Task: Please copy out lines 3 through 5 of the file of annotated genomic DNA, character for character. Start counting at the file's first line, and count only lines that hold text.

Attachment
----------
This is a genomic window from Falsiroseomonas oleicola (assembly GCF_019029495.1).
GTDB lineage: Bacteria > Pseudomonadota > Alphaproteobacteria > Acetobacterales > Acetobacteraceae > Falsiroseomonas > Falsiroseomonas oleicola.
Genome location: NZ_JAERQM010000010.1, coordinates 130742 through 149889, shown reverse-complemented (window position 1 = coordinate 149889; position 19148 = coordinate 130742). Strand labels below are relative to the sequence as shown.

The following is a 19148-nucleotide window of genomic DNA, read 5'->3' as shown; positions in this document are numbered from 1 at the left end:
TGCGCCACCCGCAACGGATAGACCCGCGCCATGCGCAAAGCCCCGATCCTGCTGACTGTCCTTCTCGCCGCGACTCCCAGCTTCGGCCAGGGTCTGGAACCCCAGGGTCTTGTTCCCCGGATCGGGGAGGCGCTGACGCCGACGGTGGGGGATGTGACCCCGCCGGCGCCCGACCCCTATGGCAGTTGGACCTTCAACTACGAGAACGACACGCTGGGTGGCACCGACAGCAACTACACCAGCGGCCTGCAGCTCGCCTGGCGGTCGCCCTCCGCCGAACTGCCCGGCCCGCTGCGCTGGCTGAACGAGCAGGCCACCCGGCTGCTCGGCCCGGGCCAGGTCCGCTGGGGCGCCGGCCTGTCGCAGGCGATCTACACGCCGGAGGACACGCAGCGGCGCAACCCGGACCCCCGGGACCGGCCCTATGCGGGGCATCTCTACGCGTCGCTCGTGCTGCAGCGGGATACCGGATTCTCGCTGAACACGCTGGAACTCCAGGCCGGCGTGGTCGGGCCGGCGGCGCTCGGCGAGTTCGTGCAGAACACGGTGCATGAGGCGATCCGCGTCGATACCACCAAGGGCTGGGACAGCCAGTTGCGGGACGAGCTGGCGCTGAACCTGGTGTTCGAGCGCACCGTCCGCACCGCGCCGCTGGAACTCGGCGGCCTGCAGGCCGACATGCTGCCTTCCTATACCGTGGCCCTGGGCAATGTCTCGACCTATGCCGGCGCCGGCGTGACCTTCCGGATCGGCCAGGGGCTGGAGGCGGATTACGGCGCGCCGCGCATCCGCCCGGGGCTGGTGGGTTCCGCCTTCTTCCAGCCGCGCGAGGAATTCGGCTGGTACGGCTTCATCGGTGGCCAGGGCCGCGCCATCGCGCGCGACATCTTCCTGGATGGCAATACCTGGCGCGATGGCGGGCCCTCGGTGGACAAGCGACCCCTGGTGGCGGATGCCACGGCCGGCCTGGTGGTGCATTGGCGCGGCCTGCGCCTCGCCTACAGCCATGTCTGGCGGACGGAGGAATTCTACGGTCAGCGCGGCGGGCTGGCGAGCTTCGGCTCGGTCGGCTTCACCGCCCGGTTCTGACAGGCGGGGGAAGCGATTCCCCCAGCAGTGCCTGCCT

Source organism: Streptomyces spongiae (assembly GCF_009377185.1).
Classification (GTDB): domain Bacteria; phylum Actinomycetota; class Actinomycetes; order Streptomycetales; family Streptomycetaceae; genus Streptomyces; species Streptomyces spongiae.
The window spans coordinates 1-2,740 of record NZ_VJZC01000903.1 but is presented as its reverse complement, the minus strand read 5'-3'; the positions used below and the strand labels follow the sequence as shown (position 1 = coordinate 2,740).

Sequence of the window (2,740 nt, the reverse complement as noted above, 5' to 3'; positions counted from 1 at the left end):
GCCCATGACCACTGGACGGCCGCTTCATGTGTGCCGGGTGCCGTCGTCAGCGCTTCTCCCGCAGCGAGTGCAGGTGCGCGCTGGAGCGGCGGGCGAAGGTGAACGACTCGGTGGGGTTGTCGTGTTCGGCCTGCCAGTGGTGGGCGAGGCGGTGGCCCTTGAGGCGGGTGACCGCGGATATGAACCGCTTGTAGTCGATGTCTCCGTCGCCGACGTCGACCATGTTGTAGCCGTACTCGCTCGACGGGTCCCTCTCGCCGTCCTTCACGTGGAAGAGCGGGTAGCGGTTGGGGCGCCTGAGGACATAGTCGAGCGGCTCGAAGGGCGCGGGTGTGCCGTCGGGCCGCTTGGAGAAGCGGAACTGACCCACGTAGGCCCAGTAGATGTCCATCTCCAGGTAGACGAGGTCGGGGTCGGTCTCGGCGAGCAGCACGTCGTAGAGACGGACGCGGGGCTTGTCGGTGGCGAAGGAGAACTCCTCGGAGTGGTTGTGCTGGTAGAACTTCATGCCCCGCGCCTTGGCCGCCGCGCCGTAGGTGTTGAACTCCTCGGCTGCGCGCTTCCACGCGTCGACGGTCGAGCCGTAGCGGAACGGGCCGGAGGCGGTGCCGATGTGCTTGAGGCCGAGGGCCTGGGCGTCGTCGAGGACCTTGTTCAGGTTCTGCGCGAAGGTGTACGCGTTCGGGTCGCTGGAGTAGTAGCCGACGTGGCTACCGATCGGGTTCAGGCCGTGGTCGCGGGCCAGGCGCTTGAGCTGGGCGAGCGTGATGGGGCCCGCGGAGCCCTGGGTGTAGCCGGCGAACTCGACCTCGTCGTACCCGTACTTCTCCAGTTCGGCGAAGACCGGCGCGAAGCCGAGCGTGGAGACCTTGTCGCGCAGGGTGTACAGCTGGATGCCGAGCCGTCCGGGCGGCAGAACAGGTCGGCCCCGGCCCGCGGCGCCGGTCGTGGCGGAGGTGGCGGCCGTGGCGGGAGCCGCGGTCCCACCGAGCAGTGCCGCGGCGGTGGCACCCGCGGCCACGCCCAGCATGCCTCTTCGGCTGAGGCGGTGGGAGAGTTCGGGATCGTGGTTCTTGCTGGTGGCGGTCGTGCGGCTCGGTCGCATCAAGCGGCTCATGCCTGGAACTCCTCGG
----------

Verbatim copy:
Genome location: NZ_JAERQM010000010.1, coordinates 130742 through 149889, shown reverse-complemented (window position 1 = coordinate 149889; position 19148 = coordinate 130742). Strand labels below are relative to the sequence as shown.

The following is a 19148-nucleotide window of genomic DNA, read 5'->3' as shown; positions in this document are numbered from 1 at the left end:
TGCGCCACCCGCAACGGATAGACCCGCGCCATGCGCAAAGCCCCGATCCTGCTGACTGTCCTTCTCGCCGCGACTCCCAGCTTCGGCCAGGGTCTGGAACCCCAGGGTCTTGTTCCCCGGATCGGGGAGGCGCTGACGCCGACGGTGGGGGATGTGACCCCGCCGGCGCCCGACCCCTATGGCAGTTGGACCTTCAACTACGAGAACGACACGCTGGGTGGCACCGACAGCAACTACACCAGCGGCCTGCAGCTCGCCTGGCGGTCGCCCTCCGCCGAACTGCCCGGCCCGCTGCGCTGGCTGAACGAGCAGGCCACCCGGCTGCTCGGCCCGGGCCAGGTCCGCTGGGGCGCCGGCCTGTCGCAGGCGATCTACACGCCGGAGGACACGCAGCGGCGCAACCCGGACCCCCGGGACCGGCCCTATGCGGGGCATCTCTACGCGTCGCTCGTGCTGCAGCGGGATACCGGATTCTCGCTGAACACGCTGGAACTCCAGGCCGGCGTGGTCGGGCCGGCGGCGCTCGGCGAGTTCGTGCAGAACACGGTGCATGAGGCGATCCGCGTCGATACCACCAAGGGCTGGGACAGCCAGTTGCGGGACGAGCTGGCGCTGAACCTGGTGTTCGAGCGCACCGTCCGCACCGCGCCGCTGGAACTCGGCGGCCTGCAGGCCGACATGCTGCCTTCCTATACCGTGGCCCTGGGCAATGTCTCGACCTATGCCGGCGCCGGCGTGACCTTCCGGATCGGCCAGGGGCTGGAGGCGGATTACGGCGCGCCGCGCATCCGCCCGGGGCTGGTGGGTTCCGCCTTCTTCCAGCCGCGCGAGGAATTCGGCTGGTACGGCTTCATCGGTGGCCAGGGCCGCGCCATCGCGCGCGACATCTTCCTGGATGGCAATACCTGGCGCGATGGCGGGCCCTCGGTGGACAAGCGACCCCTGGTGGCGGATGCCACGGCCGGCCTGGTGGTGCATTGGCGCGGCCTGCGCCTCGCCTACAGCCATGTCTGGCGGACGGAGGAATTCTACGGTCAGCGCGGCGGGCTGGCGAGCTTCGGCTCGGTCGGCTTCACCGCCCGGTTCTGACAGGCGGGGGAAGCGATTCCCCCAGCAGTGCCTGCCT